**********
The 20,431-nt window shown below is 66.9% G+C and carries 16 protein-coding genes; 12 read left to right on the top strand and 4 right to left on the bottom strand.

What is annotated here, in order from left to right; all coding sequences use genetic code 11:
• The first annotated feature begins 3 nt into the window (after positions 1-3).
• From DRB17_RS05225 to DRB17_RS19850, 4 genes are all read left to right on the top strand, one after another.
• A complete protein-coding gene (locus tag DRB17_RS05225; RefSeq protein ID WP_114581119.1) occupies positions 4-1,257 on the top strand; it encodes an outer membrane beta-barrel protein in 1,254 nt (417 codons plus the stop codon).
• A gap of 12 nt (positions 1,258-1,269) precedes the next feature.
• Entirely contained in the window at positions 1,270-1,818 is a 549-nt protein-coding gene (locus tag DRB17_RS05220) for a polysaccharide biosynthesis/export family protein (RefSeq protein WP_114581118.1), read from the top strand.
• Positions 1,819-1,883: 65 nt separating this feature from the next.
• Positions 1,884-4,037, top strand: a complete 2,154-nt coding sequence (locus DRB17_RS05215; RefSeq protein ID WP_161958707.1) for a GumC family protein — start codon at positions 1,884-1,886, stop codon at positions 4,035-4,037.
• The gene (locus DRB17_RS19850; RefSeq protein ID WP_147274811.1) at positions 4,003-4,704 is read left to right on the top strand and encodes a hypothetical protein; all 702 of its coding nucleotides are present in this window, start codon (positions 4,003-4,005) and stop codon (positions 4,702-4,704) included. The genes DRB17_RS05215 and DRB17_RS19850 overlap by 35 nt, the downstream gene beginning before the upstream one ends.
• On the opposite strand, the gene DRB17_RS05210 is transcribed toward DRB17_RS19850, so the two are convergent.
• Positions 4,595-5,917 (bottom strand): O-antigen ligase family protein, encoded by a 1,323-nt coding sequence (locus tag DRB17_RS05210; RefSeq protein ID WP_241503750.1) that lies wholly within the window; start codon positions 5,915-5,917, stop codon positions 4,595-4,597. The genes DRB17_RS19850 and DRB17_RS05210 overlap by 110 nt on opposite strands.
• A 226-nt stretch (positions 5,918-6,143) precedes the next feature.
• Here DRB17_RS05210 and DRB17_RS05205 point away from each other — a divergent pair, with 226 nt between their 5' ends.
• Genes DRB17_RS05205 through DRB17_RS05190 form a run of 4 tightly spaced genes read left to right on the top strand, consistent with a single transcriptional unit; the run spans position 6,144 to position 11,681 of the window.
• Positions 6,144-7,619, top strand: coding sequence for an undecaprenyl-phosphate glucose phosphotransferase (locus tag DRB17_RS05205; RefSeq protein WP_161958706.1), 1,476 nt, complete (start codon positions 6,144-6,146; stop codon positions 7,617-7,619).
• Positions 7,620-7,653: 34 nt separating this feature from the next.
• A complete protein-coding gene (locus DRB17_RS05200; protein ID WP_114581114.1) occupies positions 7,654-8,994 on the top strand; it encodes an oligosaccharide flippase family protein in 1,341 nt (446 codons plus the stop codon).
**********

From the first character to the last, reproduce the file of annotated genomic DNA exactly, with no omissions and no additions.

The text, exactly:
The 20,431-nt window shown below is 66.9% G+C and carries 16 protein-coding genes; 12 read left to right on the top strand and 4 right to left on the bottom strand.

What is annotated here, in order from left to right; all coding sequences use genetic code 11:
• The first annotated feature begins 3 nt into the window (after positions 1-3).
• From DRB17_RS05225 to DRB17_RS19850, 4 genes are all read left to right on the top strand, one after another.
• A complete protein-coding gene (locus tag DRB17_RS05225; RefSeq protein ID WP_114581119.1) occupies positions 4-1,257 on the top strand; it encodes an outer membrane beta-barrel protein in 1,254 nt (417 codons plus the stop codon).
• A gap of 12 nt (positions 1,258-1,269) precedes the next feature.
• Entirely contained in the window at positions 1,270-1,818 is a 549-nt protein-coding gene (locus tag DRB17_RS05220) for a polysaccharide biosynthesis/export family protein (RefSeq protein WP_114581118.1), read from the top strand.
• Positions 1,819-1,883: 65 nt separating this feature from the next.
• Positions 1,884-4,037, top strand: a complete 2,154-nt coding sequence (locus DRB17_RS05215; RefSeq protein ID WP_161958707.1) for a GumC family protein — start codon at positions 1,884-1,886, stop codon at positions 4,035-4,037.
• The gene (locus DRB17_RS19850; RefSeq protein ID WP_147274811.1) at positions 4,003-4,704 is read left to right on the top strand and encodes a hypothetical protein; all 702 of its coding nucleotides are present in this window, start codon (positions 4,003-4,005) and stop codon (positions 4,702-4,704) included. The genes DRB17_RS05215 and DRB17_RS19850 overlap by 35 nt, the downstream gene beginning before the upstream one ends.
• On the opposite strand, the gene DRB17_RS05210 is transcribed toward DRB17_RS19850, so the two are convergent.
• Positions 4,595-5,917 (bottom strand): O-antigen ligase family protein, encoded by a 1,323-nt coding sequence (locus tag DRB17_RS05210; RefSeq protein ID WP_241503750.1) that lies wholly within the window; start codon positions 5,915-5,917, stop codon positions 4,595-4,597. The genes DRB17_RS19850 and DRB17_RS05210 overlap by 110 nt on opposite strands.
• A 226-nt stretch (positions 5,918-6,143) precedes the next feature.
• Here DRB17_RS05210 and DRB17_RS05205 point away from each other — a divergent pair, with 226 nt between their 5' ends.
• Genes DRB17_RS05205 through DRB17_RS05190 form a run of 4 tightly spaced genes read left to right on the top strand, consistent with a single transcriptional unit; the run spans position 6,144 to position 11,681 of the window.
• Positions 6,144-7,619, top strand: coding sequence for an undecaprenyl-phosphate glucose phosphotransferase (locus tag DRB17_RS05205; RefSeq protein WP_161958706.1), 1,476 nt, complete (start codon positions 6,144-6,146; stop codon positions 7,617-7,619).
• Positions 7,620-7,653: 34 nt separating this feature from the next.
• A complete protein-coding gene (locus DRB17_RS05200; protein ID WP_114581114.1) occupies positions 7,654-8,994 on the top strand; it encodes an oligosaccharide flippase family protein in 1,341 nt (446 codons plus the stop codon).